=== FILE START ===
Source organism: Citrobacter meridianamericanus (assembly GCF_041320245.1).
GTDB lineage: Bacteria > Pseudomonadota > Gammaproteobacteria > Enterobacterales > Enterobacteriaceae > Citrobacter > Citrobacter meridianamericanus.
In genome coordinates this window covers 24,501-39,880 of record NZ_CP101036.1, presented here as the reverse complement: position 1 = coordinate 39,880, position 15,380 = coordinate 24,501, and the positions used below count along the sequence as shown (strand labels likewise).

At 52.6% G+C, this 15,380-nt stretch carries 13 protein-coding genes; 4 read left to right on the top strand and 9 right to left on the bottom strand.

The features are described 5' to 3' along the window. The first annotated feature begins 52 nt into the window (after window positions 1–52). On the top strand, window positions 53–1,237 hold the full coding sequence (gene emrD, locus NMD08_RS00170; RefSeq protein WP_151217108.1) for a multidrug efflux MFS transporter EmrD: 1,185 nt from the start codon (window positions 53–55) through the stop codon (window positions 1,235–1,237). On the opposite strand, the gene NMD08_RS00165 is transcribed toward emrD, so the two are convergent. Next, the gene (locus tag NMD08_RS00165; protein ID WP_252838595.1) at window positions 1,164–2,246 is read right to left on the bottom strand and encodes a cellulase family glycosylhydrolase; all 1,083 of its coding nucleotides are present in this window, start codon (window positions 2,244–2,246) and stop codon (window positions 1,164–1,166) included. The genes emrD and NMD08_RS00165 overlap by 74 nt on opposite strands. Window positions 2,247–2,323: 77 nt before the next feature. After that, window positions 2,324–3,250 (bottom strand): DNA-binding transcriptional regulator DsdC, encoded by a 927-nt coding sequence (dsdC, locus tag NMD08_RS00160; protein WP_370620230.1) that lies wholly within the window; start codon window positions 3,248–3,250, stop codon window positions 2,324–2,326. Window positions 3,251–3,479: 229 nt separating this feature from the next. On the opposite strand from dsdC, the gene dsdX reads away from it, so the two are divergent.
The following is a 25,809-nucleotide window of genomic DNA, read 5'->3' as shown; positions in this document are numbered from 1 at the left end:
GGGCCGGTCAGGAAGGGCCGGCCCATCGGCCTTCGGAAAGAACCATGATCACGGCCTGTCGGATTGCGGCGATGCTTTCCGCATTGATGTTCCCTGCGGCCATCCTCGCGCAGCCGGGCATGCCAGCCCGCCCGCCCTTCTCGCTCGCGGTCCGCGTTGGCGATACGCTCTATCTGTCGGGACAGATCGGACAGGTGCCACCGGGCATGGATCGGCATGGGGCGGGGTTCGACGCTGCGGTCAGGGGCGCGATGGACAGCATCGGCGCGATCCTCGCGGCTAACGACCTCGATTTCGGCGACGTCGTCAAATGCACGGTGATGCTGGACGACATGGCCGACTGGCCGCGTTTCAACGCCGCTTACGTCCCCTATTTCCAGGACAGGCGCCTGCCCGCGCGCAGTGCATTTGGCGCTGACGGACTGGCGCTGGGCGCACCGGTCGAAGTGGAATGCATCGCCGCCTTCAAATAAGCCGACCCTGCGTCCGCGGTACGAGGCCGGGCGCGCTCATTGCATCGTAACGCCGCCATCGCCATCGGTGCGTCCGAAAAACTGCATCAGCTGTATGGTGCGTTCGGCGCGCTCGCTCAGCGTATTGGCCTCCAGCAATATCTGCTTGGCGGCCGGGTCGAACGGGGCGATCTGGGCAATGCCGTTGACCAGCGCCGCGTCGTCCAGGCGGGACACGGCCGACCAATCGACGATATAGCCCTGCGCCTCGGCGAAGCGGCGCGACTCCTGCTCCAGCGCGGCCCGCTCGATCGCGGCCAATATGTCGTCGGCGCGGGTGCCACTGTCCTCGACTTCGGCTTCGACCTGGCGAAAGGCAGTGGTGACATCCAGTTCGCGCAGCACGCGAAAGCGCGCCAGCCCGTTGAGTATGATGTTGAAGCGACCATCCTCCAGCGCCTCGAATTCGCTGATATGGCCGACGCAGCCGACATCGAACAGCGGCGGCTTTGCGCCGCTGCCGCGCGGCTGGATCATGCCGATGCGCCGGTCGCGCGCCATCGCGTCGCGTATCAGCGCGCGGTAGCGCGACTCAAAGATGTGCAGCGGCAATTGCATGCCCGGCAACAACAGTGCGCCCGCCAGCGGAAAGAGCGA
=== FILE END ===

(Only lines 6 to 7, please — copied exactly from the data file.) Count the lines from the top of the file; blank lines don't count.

The following is a 25,809-nucleotide window of genomic DNA, read 5'->3' as shown; positions in this document are numbered from 1 at the left end:
GGGCCGGTCAGGAAGGGCCGGCCCATCGGCCTTCGGAAAGAACCATGATCACGGCCTGTCGGATTGCGGCGATGCTTTCCGCATTGATGTTCCCTGCGGCCATCCTCGCGCAGCCGGGCATGCCAGCCCGCCCGCCCTTCTCGCTCGCGGTCCGCGTTGGCGATACGCTCTATCTGTCGGGACAGATCGGACAGGTGCCACCGGGCATGGATCGGCATGGGGCGGGGTTCGACGCTGCGGTCAGGGGCGCGATGGACAGCATCGGCGCGATCCTCGCGGCTAACGACCTCGATTTCGGCGACGTCGTCAAATGCACGGTGATGCTGGACGACATGGCCGACTGGCCGCGTTTCAACGCCGCTTACGTCCCCTATTTCCAGGACAGGCGCCTGCCCGCGCGCAGTGCATTTGGCGCTGACGGACTGGCGCTGGGCGCACCGGTCGAAGTGGAATGCATCGCCGCCTTCAAATAAGCCGACCCTGCGTCCGCGGTACGAGGCCGGGCGCGCTCATTGCATCGTAACGCCGCCATCGCCATCGGTGCGTCCGAAAAACTGCATCAGCTGTATGGTGCGTTCGGCGCGCTCGCTCAGCGTATTGGCCTCCAGCAATATCTGCTTGGCGGCCGGGTCGAACGGGGCGATCTGGGCAATGCCGTTGACCAGCGCCGCGTCGTCCAGGCGGGACACGGCCGACCAATCGACGATATAGCCCTGCGCCTCGGCGAAGCGGCGCGACTCCTGCTCCAGCGCGGCCCGCTCGATCGCGGCCAATATGTCGTCGGCGCGGGTGCCACTGTCCTCGACTTCGGCTTCGACCTGGCGAAAGGCAGTGGTGACATCCAGTTCGCGCAGCACGCGAAAGCGCGCCAGCCCGTTGAGTATGATGTTGAAGCGACCATCCTCCAGCGCCTCGAATTCGCTGATATGGCCGACGCAGCCGACATCGAACAGCGGCGGCTTTGCGCCGCTGCCGCGCGGCTGGATCATGCCGATGCGCCGGTCGCGCGCCATCGCGTCGCGTATCAGCGCGCGGTAGCGCGACTCAAAGATGTGCAGCGGCAATTGCATGCCCGGCAACAACAGTGCGCCCGCCAGCGGAAAGAGCGA